Exercise continues. After the accident on the trainer, I have my bicycle repaired, and am pushing the training each day. I finally figured out how to use the Garmin 705 in training mode, as I was having a problem with it making a wireless connection with the rear sensor that would tell me speed, distance, and cadence. Together with a heart monitor, I am totally in the know on my rides that go nowhere. The Garmin is actually a slave-driver
since it forces me to maintain a steady speed and cadence, and usually shows me that my cadence is too slow. Cadence is your pedaling speed, and you like to keep it between 70-90, but I usually go 60-70. Well, I have the winter to work on that.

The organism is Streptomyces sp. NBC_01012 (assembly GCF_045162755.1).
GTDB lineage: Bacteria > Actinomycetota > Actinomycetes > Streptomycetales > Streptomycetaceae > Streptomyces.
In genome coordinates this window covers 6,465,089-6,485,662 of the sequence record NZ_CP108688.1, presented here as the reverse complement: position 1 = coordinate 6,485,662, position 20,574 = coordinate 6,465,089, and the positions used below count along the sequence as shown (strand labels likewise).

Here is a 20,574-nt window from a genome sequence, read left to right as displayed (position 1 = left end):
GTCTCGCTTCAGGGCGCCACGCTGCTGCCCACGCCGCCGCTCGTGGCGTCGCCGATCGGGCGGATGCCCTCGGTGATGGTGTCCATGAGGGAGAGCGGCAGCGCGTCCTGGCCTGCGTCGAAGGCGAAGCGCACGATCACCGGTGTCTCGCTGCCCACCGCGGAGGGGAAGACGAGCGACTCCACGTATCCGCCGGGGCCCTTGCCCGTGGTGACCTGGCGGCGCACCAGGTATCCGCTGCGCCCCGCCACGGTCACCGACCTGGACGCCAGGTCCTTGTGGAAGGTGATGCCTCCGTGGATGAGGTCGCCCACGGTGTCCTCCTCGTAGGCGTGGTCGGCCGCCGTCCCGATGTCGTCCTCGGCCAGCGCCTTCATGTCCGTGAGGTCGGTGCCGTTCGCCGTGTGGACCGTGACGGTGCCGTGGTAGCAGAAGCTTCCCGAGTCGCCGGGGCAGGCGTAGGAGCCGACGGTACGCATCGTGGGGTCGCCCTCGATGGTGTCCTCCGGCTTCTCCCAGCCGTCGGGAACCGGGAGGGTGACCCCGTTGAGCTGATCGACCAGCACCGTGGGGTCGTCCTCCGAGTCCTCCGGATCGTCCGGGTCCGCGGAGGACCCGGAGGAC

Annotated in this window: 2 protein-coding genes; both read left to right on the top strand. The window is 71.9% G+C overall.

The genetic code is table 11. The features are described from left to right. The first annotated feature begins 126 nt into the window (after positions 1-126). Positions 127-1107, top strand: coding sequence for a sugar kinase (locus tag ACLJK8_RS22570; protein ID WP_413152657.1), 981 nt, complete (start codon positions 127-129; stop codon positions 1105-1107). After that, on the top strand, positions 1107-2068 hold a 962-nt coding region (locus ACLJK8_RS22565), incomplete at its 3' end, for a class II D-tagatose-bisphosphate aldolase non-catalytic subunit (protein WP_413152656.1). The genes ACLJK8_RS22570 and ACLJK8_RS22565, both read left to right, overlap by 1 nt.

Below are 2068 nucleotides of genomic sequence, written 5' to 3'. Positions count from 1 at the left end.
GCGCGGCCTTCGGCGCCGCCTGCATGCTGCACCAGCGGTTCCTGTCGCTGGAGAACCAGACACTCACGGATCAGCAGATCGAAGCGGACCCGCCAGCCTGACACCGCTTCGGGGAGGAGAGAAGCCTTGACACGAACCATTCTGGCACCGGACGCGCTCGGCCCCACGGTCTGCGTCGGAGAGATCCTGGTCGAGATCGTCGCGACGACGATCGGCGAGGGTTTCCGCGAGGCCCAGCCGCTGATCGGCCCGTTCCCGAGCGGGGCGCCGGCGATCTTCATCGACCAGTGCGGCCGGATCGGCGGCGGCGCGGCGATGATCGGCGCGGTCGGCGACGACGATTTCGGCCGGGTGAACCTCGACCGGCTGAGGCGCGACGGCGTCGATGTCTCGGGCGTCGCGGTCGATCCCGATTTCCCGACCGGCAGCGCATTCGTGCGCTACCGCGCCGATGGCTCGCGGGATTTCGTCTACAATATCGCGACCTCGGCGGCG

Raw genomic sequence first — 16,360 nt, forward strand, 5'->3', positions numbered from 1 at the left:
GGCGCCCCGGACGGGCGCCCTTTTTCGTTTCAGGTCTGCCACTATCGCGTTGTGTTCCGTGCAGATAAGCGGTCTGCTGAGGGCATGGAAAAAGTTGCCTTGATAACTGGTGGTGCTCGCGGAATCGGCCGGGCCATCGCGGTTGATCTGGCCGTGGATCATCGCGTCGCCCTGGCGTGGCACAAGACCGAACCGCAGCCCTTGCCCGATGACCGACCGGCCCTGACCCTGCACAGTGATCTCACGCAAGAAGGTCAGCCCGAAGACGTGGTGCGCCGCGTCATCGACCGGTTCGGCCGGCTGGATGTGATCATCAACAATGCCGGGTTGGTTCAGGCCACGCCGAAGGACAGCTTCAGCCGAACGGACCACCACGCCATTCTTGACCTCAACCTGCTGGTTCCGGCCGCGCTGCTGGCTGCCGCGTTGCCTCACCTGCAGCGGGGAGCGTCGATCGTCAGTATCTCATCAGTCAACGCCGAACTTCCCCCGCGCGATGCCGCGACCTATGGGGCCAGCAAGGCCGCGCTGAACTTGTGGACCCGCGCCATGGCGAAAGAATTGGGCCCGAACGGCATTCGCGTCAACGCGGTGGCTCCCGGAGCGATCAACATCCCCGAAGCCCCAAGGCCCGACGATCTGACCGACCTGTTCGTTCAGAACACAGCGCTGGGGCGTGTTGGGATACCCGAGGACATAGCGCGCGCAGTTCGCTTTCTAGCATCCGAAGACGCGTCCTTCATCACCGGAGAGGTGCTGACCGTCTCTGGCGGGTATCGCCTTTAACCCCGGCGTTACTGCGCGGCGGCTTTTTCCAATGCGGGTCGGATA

While pedaling away, I’ve managed to work my way through Heidegger, Wittgenstein, the Frankfurt School including Habermas, Quine, Hayek, Popper, Kuhn, the Structuralists Saussure, and Levi-Strauss. There are only a few lectures left to go, covering deconstructionists, Rohrty, MacEntyre, and Nozick. So, what has this availed me? The designers of this series have left out various schools of thought, such as the existentialists, for reasons that elude me. Truth has taken a hard hit, and nobody, save for perhaps MacEntyre, even believes in a notion of truth. Many of the lectures, including those about Habermas, Quine, Popper, Kuhn, & Rawls deal only with the nature of social interactions and language in forming a constructive society. Democracy has rightfully taken a serious hit, as these philosophers abandon the polar opposites of both socialism (esp. Hayek), and democracy in its raw form. In addition, Wittgenstein essentially destroyed the possibility of language (based on commonly accepted philosophical pre-suppositions), yet the structuralists and late 20th century philosophers don’t wish to abandon the possibility of communication, as least until they’ve spoken their mind. Popper and Kuhn, while seemingly restoring a philosophy of science, have essentially destroyed the possibility of science demonstrating ultimate truth, since the paradigms of research determine the interpretation of outcomes. Yet, we still do science since there is utility in it. Bottom line—it seems to me like the pragmatists have won; philosophers have despaired of philosophizing, and are no longer asking questions of ontology, morality, or epistemology, but simply ascertaining how to produce a functional society at peace with itself. In essence, they have become nothing but political scientists and sociologists. Francis Schaeffer again proves right, when he spoke of personal peace and prosperity is the summum bonum of the late twentieth century, rather than truth or morality. Enough philosophizing.